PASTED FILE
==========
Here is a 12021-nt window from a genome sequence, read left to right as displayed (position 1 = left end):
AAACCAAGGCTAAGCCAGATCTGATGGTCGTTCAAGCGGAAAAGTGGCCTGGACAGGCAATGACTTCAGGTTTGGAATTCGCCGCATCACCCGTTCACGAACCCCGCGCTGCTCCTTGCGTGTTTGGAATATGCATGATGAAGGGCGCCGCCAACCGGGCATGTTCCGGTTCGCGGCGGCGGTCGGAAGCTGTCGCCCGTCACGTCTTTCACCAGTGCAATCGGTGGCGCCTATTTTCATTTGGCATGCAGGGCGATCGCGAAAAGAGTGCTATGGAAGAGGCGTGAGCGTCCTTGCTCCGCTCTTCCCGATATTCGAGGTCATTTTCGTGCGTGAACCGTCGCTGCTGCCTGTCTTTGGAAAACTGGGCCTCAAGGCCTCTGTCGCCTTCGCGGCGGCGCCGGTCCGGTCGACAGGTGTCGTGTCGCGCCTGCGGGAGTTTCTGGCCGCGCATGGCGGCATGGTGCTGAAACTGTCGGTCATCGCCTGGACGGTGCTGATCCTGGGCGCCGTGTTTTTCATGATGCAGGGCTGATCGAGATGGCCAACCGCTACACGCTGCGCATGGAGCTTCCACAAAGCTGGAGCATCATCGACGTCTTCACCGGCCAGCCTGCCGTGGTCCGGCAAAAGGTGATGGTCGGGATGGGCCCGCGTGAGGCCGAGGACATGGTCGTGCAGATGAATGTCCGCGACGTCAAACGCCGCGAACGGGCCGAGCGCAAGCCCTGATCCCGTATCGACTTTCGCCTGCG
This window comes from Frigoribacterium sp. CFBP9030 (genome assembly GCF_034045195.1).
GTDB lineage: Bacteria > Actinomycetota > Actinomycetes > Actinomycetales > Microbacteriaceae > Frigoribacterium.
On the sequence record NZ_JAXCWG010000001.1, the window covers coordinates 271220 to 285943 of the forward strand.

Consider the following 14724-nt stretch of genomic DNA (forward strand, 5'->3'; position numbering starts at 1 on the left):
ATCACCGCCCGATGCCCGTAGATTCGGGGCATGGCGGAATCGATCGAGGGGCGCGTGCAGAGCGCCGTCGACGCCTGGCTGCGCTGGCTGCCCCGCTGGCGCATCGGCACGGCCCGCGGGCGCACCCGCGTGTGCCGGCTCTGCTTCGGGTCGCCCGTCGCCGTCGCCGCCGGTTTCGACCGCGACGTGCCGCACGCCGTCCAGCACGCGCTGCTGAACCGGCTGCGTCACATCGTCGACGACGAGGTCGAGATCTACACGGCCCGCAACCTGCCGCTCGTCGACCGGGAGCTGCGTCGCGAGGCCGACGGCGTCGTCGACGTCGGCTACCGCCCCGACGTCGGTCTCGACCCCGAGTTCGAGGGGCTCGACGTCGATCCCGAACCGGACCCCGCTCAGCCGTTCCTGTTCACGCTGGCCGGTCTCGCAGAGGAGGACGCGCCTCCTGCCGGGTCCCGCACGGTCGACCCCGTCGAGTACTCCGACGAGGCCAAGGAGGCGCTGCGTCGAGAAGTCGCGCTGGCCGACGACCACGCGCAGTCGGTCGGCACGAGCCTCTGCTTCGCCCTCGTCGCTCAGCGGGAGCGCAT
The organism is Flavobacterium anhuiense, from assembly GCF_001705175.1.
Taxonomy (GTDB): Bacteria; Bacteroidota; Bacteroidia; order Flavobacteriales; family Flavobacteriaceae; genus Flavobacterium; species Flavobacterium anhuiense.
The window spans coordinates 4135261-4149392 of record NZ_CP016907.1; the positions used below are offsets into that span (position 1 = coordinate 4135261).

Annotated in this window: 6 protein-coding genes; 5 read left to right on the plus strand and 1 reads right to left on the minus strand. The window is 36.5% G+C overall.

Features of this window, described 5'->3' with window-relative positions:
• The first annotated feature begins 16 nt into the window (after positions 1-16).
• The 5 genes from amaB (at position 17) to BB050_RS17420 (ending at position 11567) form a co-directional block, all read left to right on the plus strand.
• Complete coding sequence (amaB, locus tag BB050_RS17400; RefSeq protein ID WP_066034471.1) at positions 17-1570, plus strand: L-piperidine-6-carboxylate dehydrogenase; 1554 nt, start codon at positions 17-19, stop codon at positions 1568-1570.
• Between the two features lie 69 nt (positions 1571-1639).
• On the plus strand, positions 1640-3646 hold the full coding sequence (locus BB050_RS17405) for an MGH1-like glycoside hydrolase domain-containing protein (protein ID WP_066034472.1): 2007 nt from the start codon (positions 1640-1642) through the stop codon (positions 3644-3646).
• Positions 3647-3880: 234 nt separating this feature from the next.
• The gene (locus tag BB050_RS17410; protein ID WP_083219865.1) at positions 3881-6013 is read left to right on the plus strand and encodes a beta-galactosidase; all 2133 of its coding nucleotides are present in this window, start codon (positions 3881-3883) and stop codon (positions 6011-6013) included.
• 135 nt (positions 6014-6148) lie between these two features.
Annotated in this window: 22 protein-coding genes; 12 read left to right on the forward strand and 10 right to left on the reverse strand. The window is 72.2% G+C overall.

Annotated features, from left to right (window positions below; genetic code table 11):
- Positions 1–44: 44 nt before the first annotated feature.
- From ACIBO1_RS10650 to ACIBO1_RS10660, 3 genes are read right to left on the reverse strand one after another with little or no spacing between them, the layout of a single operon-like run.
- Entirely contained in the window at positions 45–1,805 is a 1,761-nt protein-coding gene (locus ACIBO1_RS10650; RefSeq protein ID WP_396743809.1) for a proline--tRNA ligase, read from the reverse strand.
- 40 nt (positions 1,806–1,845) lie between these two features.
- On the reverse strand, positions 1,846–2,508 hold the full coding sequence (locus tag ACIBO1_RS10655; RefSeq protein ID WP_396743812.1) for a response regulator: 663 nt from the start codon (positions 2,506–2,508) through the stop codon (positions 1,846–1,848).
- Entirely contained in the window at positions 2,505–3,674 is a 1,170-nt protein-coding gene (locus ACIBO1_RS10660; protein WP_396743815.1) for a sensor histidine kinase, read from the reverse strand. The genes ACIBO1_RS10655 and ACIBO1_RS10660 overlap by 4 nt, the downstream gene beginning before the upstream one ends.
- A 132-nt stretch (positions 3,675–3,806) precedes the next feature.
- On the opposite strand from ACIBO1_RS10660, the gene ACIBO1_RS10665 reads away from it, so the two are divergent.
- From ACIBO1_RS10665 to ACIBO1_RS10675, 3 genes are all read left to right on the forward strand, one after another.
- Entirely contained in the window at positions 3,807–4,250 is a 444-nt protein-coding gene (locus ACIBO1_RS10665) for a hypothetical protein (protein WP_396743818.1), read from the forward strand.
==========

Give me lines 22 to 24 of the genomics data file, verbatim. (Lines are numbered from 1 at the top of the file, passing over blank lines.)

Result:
Annotated features, from left to right (window positions below; genetic code table 11):
- Positions 1–44: 44 nt before the first annotated feature.
- From ACIBO1_RS10650 to ACIBO1_RS10660, 3 genes are read right to left on the reverse strand one after another with little or no spacing between them, the layout of a single operon-like run.